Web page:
Where next for the Ulrich model?

The model has led to a shortage of HR professionals with the full suite of skills, particularly in IR and ER

Everywhere you go the same sermon seems to be preached: organisations are facing great change. So much so that the only certainty is uncertainty. And yet when I reflect on one key area – the acute shortage of HR skills in industrial relations (IR) and employee relations (ER) – I can’t help thinking nothing has really changed.

More than a decade ago I wrote an article where I highlighted the eagerness with which the Ulrich model was being adopted. My prediction then was that its rapid adoption would have serious consequences for some aspects of HR. All this time later and the model is still just as coveted, just as prized, and (perhaps more worryingly) still being rigidly adopted.

It’s easy to see why Ulrich stuck a chord; it was a way out of trouble. Almost instantly the model came to be seen as the silver bullet the strategically-struggling HR profession was desperately seeking – it became the solution to how to add value. By creating business partners (BPs) and centres of excellence, time could be freed up, transactional duties could be pushed down the line, while BPs themselves could draw on service centres for advice rather than become experts in a particular area. It all seemed too good to be true.

My contention back then was that the Ulrich model would have serious and long-lasting implications for the HR generalist – the person who hitherto had amassed valuable frontline experience in recruitment, training, reward, employee relations, organisational design, talent management and much more. These are the skills and experiences still needed for most to climb the HR career ladder. Sadly I’ve been proved right.

Ulrich falls down when it comes to IR and ER. Try putting both these important areas into shared services and it doesn’t work. Good employee relations is about establishing relationships and being on the ground listening to people. It’s about real face-to-face contact, not phoning a contact centre.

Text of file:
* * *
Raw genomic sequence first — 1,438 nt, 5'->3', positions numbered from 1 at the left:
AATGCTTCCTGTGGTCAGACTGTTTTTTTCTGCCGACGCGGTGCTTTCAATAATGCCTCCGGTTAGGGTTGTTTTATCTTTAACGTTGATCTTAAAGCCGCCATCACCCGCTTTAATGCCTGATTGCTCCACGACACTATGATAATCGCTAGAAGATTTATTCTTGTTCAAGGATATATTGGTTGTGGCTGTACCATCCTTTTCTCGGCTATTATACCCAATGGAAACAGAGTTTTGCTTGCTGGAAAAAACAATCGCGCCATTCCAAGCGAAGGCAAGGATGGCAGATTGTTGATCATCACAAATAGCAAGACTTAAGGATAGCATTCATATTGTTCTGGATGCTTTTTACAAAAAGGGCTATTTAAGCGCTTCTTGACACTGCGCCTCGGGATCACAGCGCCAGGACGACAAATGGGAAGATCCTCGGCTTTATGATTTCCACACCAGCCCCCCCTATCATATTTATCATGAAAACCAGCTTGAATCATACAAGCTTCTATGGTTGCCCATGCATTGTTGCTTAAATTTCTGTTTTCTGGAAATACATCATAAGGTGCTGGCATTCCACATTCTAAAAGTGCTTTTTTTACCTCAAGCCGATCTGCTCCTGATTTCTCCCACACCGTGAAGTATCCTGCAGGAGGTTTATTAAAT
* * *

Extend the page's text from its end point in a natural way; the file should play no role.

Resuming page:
The Ulrich model destroys the process of gaining rounded HR skills. Most HRD jobs, for example, want candidates to have a full suite of HR skills. But in an Ulrich-type model that is very difficult to achieve within a reasonable amount of time.

But there are other implications too. Not only has the adoption of Ulrich meant there is a large cohort of HR professionals working today that have no ER or IR experience. But also, when organisations do want to recruit people with these skills, they’re fishing from an ever-shrinking labour pool. Our own interim practice is busy with employers wanting people, but the availability seems ever-shrinking.

ER/IR professionals that do have the requisite experience tend to stay put. And understandably so. They’ve done all the hard work; they’ve built communication pathways, gained trust, and engaged hard with the business. For the most part their employers don’t want to let them go.

The Ulrich model does have its merits. It was clever, academically-sound and built with the support of many HR professionals across the world. On paper his model should have been the passport HR has always needed to get itself to the strategic table. But with McKinsey & Company finding only recently that 60% of HR is still only involved with transactional work, the goal of freeing up time for strategic input has yet to be achieved.

To me HR leaders need to give serious consideration to the ER/IR skills shortage and what can be done to develop HR people inside of organisations. There are some great examples of this happening, but more needs to be done. The profession also needs to accept that criticising a model that has also been an amazing driving force in HR for the past 15 years is OK.

I am not advocating a return to how it was. This debate is about how we move forward. Today the application of good ER/IR skills isn’t just about dealing with unions or strikes, or threats of strikes. It’s relevant to workplace relations, employee engagement, employee advocacy and above all in achieving change in unionised and non-unionised organisations of all sizes.

So, given change is all around us, let’s not be afraid of a bit of internal change – in particular attitudinal change to accepted ways of working that might herald different, more innovative ways of thinking. No academic model is ever a panacea. We all instinctively know there is never just one version of the truth. So seek (and then do) what’s right for your business – not necessarily what Ulrich might have said a generation ago.

Andy Cook is CEO of Marshall-James, and former HRD at Gate Gourmet and former interim HRD at the British Library